Adobe Muse: You’re Not Helping!

I have encountered many print designers through the years, mentoring them at Marlboro College Graduate School as they made the jump to web design, some with wild success, and others not so much. I’ve worked with them because clients hired them to create a web design, just like they created the logo and the brochure for the company. I’ve educated them that widow-orphan wrapping doesn’t happen (consistently) on the web, that “web safe” colors went out of fashion 10 years ago, that just because every website “looks the same”, there might be a reason for that… and of course, Just Because You Can Doesn’t Mean You Should.

If you’re a print designer, you have my respect in regards to your profession. You know about paper, inks, measurements, bleeds, typography, and all kinds of other technical mumbo jumbo that I don’t know about. And when I need something printed, I hire someone from your world to do layouts for business cards, create logos and brand identity, or create that tri-fold brochure.

So why do you think the jump to my world is so simple and easy? There are every bit as many constraints on our medium as there are on yours. Sure, there’s no physical piece of paper, a printing process, binding, and so forth. But there’s cross-browser compatibility, screen resolutions, interaction and information design, accessibility, usability, and so much more to consider. After 500 years, the standards for book publishing are pretty well set. But after 15 years on the web, we’re still figuring things out.

Enter Adobe with its new Muse product. Designed to cater to those comfortable with InDesign and other print-creating products, it claims you can now build websites without knowing any code. For your amusement, code lovers, be sure to view the source of the Adobe Muse page, which was built with Muse. Note the excessive Javascript and serious class-itis on the page. Sure, the site looks great, but the code leaves so much to be desired. Also, remember this site was built by a Muse expert. Imagine what will happen when the majority of people get their hands on Muse, and what their code will look like.

OK, you say, so print designers now have the ability to build static HTML websites with a new tool from Adobe. Print designers don’t care what the code looks like, and they’ve been asking for a tool like this for years. Big win for print designers then, and a big win for Adobe who will gain from the print designers buying this tool.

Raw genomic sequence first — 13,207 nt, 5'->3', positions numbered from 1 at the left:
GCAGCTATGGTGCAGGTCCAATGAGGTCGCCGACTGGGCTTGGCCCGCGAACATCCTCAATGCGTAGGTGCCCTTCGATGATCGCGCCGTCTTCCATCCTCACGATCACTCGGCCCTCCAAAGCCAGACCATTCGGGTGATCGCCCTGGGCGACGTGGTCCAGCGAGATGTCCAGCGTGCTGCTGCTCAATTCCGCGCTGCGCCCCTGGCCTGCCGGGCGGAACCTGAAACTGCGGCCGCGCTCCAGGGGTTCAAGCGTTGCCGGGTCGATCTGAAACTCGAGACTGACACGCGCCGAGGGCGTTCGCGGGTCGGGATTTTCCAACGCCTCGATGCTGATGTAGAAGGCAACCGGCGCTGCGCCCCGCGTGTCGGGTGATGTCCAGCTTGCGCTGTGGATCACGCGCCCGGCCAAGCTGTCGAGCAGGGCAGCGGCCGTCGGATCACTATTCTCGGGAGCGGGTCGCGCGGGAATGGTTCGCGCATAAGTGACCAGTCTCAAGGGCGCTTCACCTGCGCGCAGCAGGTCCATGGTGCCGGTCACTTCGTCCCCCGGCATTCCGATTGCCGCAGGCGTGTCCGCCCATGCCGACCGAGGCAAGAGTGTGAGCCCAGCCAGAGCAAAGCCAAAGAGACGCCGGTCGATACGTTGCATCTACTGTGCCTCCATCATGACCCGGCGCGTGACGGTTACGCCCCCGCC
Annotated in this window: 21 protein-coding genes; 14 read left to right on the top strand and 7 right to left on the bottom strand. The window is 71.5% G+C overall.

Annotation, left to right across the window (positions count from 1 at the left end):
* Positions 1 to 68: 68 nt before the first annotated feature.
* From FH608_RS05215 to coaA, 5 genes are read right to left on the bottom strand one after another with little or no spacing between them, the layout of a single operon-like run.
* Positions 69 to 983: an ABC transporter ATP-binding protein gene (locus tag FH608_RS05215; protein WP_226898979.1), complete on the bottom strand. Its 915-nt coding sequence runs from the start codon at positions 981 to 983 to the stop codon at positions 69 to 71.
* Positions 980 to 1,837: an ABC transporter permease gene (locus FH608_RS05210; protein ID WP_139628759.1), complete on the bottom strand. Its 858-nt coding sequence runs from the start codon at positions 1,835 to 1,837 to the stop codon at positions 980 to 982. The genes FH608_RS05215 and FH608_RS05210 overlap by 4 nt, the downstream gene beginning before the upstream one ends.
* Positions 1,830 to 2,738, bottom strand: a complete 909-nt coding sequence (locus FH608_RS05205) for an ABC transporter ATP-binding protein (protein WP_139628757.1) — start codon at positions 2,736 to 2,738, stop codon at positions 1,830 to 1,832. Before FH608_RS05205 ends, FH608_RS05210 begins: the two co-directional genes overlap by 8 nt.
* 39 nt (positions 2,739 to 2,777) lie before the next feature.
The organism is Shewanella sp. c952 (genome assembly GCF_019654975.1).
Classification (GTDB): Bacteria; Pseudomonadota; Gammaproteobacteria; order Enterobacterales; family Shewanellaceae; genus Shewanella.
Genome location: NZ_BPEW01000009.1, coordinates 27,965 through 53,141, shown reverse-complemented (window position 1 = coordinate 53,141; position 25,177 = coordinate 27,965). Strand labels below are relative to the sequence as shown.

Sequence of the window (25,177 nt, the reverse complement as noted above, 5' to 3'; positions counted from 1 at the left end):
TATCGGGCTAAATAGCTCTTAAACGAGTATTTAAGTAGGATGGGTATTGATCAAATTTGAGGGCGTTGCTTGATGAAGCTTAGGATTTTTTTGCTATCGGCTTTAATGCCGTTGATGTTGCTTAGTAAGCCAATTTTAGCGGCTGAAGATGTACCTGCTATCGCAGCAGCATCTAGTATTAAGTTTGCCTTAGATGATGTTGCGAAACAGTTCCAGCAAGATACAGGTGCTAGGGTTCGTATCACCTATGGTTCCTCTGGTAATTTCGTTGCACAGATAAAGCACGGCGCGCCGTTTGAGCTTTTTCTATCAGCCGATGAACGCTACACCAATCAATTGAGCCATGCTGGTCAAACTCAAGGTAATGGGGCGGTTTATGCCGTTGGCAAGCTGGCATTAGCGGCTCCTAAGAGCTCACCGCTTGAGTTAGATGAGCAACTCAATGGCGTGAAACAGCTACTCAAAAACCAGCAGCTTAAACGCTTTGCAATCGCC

But what happens next? Is it really a win in the long term? I argue not.

  • As we in the Joomla community have seen with tools like Artisteer, when you don’t understand the code, you can’t fix “that one little thing”. You try to fix it for too long, probably make it worse, then it becomes an emergency with the client, and then you hire someone to fix it. They look at the code and throw up their hands in disgust. Muse is blamed for making a bad tool.
  • What kinds of sites can you build with a static tool like Muse these days? Only the very simplest and most basic sites, the 5-page mom-and-pop sites that are nothing more than, well, the tri-fold brochure in electronic format. And what happens when the client wants to update the site on their own? Presumably they can, if they own their own copy of Muse… but would the print designer allow them to have full editing rights to the site? The client is frustrated because everyone else they know can edit their own website, so why do they have to go through the designer for everything? Muse is blamed for making a bad tool.
  • When the client asks for a blog with comments, an online calendar, a shopping cart, a contact form, a photo gallery… how is a static website designer going to respond? Are you really going to link to the Flickr photo gallery, the Google calendar, to Paypal for paying for things, to some form site for the form, and Tumblr or Blogger for the blog? And once again, Muse is blamed for making a bad tool.

I have told my students ever since the release of Joomla 1.5 in 2008 that there is almost no reason to build a static website anymore. A CMS offers so many advantages to a static site. Think about the following:

  • If the client wants a blog/calendar/shopping cart/contact form/photo gallery, you download it and drop it in, if it’s not in your CMS already. The client has a single login and can manage everything from one point, through an interface that has some sort of unity to it.
  • When the client asks for a design that works on iPad and iPhone (meaning a mobile interface), it’s easy to add in a CMS. The CMS is built to server up a single copy of content in whatever format you desire. Static HTML sites? Not so much. You’re back to building parallel sites, sites with the same content but different layouts, to support two or more different devices. Do you have time to post a press release in more than one place? Do you really want to go back to the late 1990s when we built one site for Internet Explorer and another for Netscape?
  • Even though Muse might mask some of the more technical aspects of web design, including code, web hosting, file transfer and management, and so forth, these aspects still exist. Sometimes they break. And if you don’t understand the basics, you can’t fix things when they break. Adobe is in for a big headache as far as tech support is concerned.

Those are just a fraction of the arguments for why a CMS offers significantly better bang for the buck over a static website.

So why will print designers love this tool?

Because on their Mac, with their copy of Safari (or Chrome, or Firefox), on their expansive and beautiful monitor, they can achieve pixel-perfection without having to deal with one of those impossible developers who always talks about things they don’t understand and really don’t matter. How hard could it really be to move that box over 2 points to the right, anyway? All that matters is the way the site looks.